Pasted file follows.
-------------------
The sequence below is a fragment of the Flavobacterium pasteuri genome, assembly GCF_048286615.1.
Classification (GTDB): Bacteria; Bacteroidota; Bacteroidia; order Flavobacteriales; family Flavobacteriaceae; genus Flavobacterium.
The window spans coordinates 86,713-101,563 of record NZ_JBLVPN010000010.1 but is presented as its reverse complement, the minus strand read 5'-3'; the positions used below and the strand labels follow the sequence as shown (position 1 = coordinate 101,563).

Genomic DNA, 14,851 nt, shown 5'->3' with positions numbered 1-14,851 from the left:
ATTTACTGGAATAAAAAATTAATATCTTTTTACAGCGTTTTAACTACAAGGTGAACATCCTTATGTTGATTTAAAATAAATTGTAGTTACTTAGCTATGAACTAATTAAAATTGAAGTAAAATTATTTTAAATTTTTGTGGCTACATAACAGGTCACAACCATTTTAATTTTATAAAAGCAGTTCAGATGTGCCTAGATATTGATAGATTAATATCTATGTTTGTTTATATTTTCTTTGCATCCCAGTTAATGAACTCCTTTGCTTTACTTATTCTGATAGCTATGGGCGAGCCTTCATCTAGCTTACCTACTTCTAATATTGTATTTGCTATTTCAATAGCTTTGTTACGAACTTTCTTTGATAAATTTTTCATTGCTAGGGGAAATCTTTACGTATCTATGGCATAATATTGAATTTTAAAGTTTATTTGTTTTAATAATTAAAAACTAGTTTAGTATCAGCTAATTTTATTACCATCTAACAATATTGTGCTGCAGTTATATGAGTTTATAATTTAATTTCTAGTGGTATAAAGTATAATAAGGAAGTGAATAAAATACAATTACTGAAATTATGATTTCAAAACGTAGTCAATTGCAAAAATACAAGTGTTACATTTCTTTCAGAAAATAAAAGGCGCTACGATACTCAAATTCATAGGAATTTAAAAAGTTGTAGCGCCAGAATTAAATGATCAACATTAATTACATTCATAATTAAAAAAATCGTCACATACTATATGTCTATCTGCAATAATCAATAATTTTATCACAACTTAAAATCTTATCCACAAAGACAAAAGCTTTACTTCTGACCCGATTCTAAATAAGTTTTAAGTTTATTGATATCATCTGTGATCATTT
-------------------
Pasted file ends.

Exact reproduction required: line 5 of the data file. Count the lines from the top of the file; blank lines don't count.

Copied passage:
ATTTACTGGAATAAAAAATTAATATCTTTTTACAGCGTTTTAACTACAAGGTGAACATCCTTATGTTGATTTAAAATAAATTGTAGTTACTTAGCTATGAACTAATTAAAATTGAAGTAAAATTATTTTAAATTTTTGTGGCTACATAACAGGTCACAACCATTTTAATTTTATAAAAGCAGTTCAGATGTGCCTAGATATTGATAGATTAATATCTATGTTTGTTTATATTTTCTTTGCATCCCAGTTAATGAACTCCTTTGCTTTACTTATTCTGATAGCTATGGGCGAGCCTTCATCTAGCTTACCTACTTCTAATATTGTATTTGCTATTTCAATAGCTTTGTTACGAACTTTCTTTGATAAATTTTTCATTGCTAGGGGAAATCTTTACGTATCTATGGCATAATATTGAATTTTAAAGTTTATTTGTTTTAATAATTAAAAACTAGTTTAGTATCAGCTAATTTTATTACCATCTAACAATATTGTGCTGCAGTTATATGAGTTTATAATTTAATTTCTAGTGGTATAAAGTATAATAAGGAAGTGAATAAAATACAATTACTGAAATTATGATTTCAAAACGTAGTCAATTGCAAAAATACAAGTGTTACATTTCTTTCAGAAAATAAAAGGCGCTACGATACTCAAATTCATAGGAATTTAAAAAGTTGTAGCGCCAGAATTAAATGATCAACATTAATTACATTCATAATTAAAAAAATCGTCACATACTATATGTCTATCTGCAATAATCAATAATTTTATCACAACTTAAAATCTTATCCACAAAGACAAAAGCTTTACTTCTGACCCGATTCTAAATAAGTTTTAAGTTTATTGATATCATCTGTGATCATTT